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Gadhafi calls on Sahel and Sahara States to take lead in resolving Sudan conflict


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Moammar Gadhafi

BAMAKO, Mali, May 15, 2004 (AP) — Libyan leader Moammar Gadhafi Saturday called on a 20-member African regional bloc he founded to take the lead in finding a solution to the conflict in western Sudan ’s Darfur region.

Gadhafi spoke during opening remarks at the annual meeting of the Community of Sahel and Sahara States, or CENSAD, held in Mali’s capital, Bamako.

"When powers and superpowers talk about these tribes what do they know? A tribal conflict should not be taken to the U.N. Security Council," Gadhafi said of the conflict in Darfur. "If there is a tribal conflict CENSAD will resolve this problem, Sudan will resolve this problem."

Thousands of people are believed to have died since early 2003 when rebels took up arms to fight for autonomy and greater state aid in Sudan ’s western Darfur region, where more than a million people have been displaced.

U.N. officials have accused Sudan and allied Arab tribal militias of "ethnic cleansing" in Darfur.

Sudan has also been wracked by a separate, 21-year civil war that pits a predominantly animist and Christian south against the mainly Muslim and Arab north. Talks between rebels and the government have inched forward in recent months.

Speaking earlier in Bamako, Libyan Foreign Minister Abdurrahman Shalgham said regional leaders aimed to ensure that the conflict in Darfur "does not get any worse."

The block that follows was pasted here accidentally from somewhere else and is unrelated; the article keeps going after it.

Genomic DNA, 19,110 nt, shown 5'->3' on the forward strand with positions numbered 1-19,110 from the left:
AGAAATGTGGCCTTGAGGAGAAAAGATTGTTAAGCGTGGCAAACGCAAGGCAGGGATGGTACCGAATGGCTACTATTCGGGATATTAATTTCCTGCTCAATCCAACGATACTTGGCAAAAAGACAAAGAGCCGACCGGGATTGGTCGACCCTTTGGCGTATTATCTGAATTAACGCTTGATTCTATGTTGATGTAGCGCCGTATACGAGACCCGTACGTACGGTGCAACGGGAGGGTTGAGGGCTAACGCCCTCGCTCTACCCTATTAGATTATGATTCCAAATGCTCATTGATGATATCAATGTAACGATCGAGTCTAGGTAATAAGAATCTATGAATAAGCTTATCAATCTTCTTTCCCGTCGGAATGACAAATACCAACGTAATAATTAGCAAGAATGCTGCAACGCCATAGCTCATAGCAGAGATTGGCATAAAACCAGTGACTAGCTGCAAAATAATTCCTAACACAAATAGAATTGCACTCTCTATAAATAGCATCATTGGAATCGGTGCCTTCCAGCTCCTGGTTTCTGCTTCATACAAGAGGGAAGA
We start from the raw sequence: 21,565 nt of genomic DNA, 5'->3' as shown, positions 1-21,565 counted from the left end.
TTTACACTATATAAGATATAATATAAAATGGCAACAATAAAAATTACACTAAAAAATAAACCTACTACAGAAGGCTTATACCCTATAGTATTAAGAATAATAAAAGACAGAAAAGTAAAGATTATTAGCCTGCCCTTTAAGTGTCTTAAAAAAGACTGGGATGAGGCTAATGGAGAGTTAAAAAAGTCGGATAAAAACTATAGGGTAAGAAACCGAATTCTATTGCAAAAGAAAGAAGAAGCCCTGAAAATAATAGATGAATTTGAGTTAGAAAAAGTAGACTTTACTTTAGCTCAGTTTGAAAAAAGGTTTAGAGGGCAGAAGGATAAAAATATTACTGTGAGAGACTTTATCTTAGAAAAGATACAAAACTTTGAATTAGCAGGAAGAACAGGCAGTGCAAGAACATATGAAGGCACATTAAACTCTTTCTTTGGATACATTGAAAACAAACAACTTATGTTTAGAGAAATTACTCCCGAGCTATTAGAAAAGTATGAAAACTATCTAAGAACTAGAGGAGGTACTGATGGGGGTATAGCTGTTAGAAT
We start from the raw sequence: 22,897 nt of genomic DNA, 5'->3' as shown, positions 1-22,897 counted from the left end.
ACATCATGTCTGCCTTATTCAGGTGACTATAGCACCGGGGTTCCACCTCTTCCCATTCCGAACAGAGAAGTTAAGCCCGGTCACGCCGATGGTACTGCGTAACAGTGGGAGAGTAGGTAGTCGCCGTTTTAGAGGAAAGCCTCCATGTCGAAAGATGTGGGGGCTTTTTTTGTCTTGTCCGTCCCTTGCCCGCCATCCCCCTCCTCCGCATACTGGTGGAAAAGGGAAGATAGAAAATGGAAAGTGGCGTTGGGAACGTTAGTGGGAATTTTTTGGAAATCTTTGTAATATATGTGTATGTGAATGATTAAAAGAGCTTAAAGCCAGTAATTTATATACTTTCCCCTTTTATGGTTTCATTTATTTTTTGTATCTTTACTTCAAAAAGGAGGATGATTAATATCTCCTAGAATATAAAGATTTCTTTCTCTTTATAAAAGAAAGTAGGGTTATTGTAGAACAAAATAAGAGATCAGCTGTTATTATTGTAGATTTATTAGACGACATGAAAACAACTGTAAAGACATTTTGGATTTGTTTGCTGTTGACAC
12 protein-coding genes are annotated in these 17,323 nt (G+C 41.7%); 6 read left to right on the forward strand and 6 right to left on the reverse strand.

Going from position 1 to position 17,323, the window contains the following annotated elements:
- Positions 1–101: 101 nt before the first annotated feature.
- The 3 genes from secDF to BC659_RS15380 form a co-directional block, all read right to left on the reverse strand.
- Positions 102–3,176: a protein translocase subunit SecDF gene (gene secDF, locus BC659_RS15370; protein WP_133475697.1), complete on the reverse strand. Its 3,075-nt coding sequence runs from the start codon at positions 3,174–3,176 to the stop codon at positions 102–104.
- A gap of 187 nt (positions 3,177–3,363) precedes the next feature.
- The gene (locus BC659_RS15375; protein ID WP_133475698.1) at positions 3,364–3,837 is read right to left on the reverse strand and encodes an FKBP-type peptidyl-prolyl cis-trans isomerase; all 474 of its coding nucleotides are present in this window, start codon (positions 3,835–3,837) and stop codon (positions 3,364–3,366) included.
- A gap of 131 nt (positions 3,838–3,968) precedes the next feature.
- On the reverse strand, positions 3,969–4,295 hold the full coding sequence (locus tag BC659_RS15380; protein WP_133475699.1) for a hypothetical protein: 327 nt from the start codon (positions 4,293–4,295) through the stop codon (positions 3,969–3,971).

Over a dozen leaders attended the annual meeting of the Community of Sahel and Sahara States, including Gadhafi and host president Amadou Toumani Toure of Mali. Terrorism, and conflicts in Sudan and Ivory Coast are high on the agenda.

The regional grouping added two new members Saturday -Ivory Coast and Guinea Bissau - bringing the total to 20. The bloc was established by Gadhafi in 1998 with the aim of creating what he called the "United States of Africa," and stretches from the war-ravaged nations of West Africa to lawless Somalia in the east.

Chad’s foreign minister, Nagoum Yamassoun, said establishing security across the volatile region was a primary goal.

Gadhafi wants to achieve that goal by creating a common army among members, "but many heads of state here disagree" with the idea, Yamassoun told The Associated Press before the meeting got underway on Saturday.

Gadhafi has proposed to set up a similar Africa-wide army for the 53-member African Union, but most countries on the continent view the idea as unrealistic.

The Bamako meeting marks Gadhafi’s first summit in West Africa since disavowing weapons of mass destruction programs last year, prompting warming relations with the West.

Gadhafi has long looked southward from Libya, seeking to bolster his international image by playing an active role in the world’s poorest region.

Also in attendance were Omar el-Bashir of Sudan , Idriss Deby of Chad and Olusegun Obasanjo of Nigeria.

Ivory Coast President Laurent Gbagbo was also in Bamako. His nation has been split in two since rebels launched a failed 2002 coup attempt.

A statement issued by the office of U.N. Secretary-General Kofi Annan’s envoy to West Africa Ahmedou Ould-Abdallah, who was also in Bamako, said the regional bloc "will discuss the need for a mechanism for conflict prevention, management and resolution."

Suspected terrorist activity in the vast, largely un-patrolled Sahara deserts will also be high on the docket, Shalgham said.

The grouping includes Benin, Burkina Faso, Central African Republic, Chad, Djibouti, Egypt, Eritria, Gambia, Guinea Bissau, Ivory Coast, Libya, Mali, Morocco, Niger, Nigeria, Senegal, Somalia, Sudan , Togo, Tunisia.

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